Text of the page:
President Truman declared a Day of Prayer on Aug. 16, 1945:
The warlords of Japan…have surrendered unconditionally…Our global victory… has come with the help of God…Let us…dedicate ourselves to follow in His ways.
But the path to peace would be difficult. Roosevelt would die a month before victory in Europe. Four days after being sworn in, Truman appeared before Congress with a prayer in his heart, “I humbly pray, Almighty God, in the words of King Solomon, ‘Give therefore thy servant an understanding heart…that I may discern between good and bad…’ I ask only to be a good and faithful servant of my Lord and my people.”
Stalin was being stubborn and ambitious for territory following the war. The conflict with Asia was on-going. On May 13, Truman called for another national day of prayer for gratitude for God’s intervention in Europe, for the end of that conflict; and for wisdom for the conflict in Asia. From his days in high school, Truman had repeated one particular prayer every day. It was a plea to the “Almighty and Everlasting God, Creator of Heaven, Earth, and the Universe,” and here the poignant portion begins,
Help me to be, to think, to act what is right, because it is right; make me truthful, honest, and honorable in all things; make me intellectually honest for the sake of right and honor without thought of reward to me. Give me the ability to be charitable, forgiving, and patient with my fellowman – help me to understand their motives and their shortcomings – even as Thou understandeth mine!
Billy Graham had exploded on the national scene as a result of his Los Angeles Crusade. At the young age of 32, he was America’s Evangelical darling. With a distinguished southern accent, he was passionate but tempered, evangelical and gracious. It was in 1950, that he first visited the Oval Office. Truman was twice his age, yet Graham forwardly put his arm around President and asked if they could pray together. Truman fell to his knees and Graham prayed. When he walked out of the White House, reporters were eager to know what had transpired and the uninitiated and naïve Graham was too innocent and eager to tell them – even posing on his knees for photographers. Truman issued orders that he was never to return to the White House. Billy Graham offered deep regrets and reflected that it was a hard way to learn such a valuable lesson about confidentialities with Presidents and world leaders. Other Presidents would be more forgiving. Graham would meet with them all during the course of his life.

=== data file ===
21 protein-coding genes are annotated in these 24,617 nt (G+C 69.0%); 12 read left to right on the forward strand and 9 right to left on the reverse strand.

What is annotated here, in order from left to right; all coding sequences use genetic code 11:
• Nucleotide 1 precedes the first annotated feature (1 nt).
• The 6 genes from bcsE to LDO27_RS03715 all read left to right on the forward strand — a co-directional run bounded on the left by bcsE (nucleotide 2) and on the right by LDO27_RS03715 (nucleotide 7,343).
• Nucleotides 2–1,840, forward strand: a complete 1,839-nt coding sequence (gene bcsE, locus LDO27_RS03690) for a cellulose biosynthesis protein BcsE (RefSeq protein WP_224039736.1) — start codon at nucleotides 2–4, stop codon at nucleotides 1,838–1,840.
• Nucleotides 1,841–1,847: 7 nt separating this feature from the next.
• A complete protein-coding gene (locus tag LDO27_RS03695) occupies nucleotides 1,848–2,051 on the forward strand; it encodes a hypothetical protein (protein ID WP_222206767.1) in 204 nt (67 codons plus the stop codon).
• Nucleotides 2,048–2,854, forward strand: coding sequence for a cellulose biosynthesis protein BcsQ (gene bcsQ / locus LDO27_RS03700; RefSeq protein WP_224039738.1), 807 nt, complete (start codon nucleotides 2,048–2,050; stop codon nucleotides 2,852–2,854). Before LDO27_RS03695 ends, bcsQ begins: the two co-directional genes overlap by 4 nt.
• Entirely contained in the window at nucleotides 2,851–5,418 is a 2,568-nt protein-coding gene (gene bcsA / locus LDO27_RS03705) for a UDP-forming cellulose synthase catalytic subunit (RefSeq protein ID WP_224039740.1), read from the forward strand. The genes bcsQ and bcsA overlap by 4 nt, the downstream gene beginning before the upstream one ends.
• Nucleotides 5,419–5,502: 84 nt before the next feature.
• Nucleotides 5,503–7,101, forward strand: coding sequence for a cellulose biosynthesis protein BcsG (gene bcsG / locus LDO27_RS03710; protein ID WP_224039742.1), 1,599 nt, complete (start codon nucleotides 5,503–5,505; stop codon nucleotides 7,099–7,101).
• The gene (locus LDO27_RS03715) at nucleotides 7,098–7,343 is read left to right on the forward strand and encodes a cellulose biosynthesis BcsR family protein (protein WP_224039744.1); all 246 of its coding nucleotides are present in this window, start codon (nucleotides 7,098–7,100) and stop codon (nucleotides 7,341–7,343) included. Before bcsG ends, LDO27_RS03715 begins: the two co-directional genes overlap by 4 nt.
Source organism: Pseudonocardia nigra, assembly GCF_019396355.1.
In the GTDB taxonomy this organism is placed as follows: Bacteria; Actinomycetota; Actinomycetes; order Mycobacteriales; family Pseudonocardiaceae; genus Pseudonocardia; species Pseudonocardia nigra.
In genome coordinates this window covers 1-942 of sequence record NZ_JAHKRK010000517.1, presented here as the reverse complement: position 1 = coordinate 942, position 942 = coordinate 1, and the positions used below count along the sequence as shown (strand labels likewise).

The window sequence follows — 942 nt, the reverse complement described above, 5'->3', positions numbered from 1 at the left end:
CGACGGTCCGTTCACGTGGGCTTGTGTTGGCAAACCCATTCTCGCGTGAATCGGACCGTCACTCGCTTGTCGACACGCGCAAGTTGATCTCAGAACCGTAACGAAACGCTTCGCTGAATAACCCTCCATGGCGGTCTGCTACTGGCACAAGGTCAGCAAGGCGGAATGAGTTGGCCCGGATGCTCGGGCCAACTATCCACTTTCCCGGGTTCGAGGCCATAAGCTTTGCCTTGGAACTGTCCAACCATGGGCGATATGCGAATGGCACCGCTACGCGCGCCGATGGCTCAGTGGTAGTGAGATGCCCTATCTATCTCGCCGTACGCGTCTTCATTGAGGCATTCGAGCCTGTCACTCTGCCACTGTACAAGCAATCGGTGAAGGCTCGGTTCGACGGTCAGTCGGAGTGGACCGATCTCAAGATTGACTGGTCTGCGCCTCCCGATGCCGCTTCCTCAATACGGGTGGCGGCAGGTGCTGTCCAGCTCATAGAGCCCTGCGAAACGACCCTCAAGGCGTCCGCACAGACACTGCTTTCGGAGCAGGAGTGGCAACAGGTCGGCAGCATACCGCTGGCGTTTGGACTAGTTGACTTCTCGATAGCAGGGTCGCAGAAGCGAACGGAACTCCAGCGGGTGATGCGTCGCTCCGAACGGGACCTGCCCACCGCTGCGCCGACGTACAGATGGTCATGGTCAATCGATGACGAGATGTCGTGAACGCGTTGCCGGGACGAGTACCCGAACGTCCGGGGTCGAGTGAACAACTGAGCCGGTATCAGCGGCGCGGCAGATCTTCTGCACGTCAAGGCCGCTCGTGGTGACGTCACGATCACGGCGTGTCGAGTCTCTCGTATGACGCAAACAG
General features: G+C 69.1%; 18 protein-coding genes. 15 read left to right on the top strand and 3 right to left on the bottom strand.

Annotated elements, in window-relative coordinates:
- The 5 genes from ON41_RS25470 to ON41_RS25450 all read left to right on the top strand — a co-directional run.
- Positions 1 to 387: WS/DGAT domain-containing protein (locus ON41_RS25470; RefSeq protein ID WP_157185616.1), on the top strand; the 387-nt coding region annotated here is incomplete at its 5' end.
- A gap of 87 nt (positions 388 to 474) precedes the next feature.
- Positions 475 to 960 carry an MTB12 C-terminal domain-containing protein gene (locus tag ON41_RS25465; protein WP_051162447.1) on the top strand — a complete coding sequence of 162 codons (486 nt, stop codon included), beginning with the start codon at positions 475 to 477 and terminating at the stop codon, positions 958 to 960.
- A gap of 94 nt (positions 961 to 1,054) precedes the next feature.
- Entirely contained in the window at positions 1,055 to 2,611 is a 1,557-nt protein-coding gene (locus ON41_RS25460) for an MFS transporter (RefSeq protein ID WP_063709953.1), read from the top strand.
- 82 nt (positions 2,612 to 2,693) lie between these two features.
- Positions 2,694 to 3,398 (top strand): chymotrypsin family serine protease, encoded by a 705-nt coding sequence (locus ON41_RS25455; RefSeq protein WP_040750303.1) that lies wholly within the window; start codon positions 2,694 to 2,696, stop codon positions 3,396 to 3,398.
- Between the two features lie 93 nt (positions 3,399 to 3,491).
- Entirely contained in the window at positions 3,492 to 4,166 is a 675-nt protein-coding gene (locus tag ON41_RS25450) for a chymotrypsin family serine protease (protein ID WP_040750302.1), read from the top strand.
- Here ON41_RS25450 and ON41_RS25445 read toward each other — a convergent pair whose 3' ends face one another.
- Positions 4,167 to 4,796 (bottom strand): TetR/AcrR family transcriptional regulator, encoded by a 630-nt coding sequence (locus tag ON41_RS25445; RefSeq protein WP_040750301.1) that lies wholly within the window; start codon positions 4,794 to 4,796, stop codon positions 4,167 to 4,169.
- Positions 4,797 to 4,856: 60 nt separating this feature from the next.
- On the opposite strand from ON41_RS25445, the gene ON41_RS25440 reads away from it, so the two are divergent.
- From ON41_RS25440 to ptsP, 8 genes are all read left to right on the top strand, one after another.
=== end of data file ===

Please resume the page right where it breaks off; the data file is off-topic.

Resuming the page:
Deciding to end the war with Japan in such a costly way did not come easily to President Truman. On September 2, 1945, aboard the USS Missouri, MacArthur accepted the surrender of the Japanese. The casualties were staggering – 59 million had died. The US counted 292,000 dead and 631,611 wounded.
In 1952, President Truman made the National Day of Prayer an annual observance, stating: “In times of national crisis when we are striving to strengthen the foundations of peace…we stand in special need of Divine support.”
The fundamental basis of this nation’s law was given to Moses on the Mount. The fundamental basis of our Bill of Rights comes from the teaching we get from Exodus and St. Matthew, from Isaiah and St. Paul. I don’t think we emphasize that enough these days. If we don’t have the proper fundamental moral background, we will finally end up with a totalitarian government which does not believe in the right for anybody except the state.
This teaching will be included in the upcoming The Praying Church Handbook – Volume IV – Intercessory Prayer and Missions.
Current product special: Purchase newly released The Praying Church Handbook – Volume III – The Pastor and the Congregation for $20 (value $29.99) or the 4 volume set for $59.99 (value $69.99).
 Public Papers of the Presidents of the United States: Harry S. Truman, Vol. 1, April 12 – December 31, 1945 (Washington, DC; Government Printing Office, 1946), 3.
 William Hillman, Ed. Mr. President: Personal Diaries, Private Letters, Papers and Revealing Interviews of Harry S. Truman (London: Hutchinson, 1952), 17.
 Moore, 342.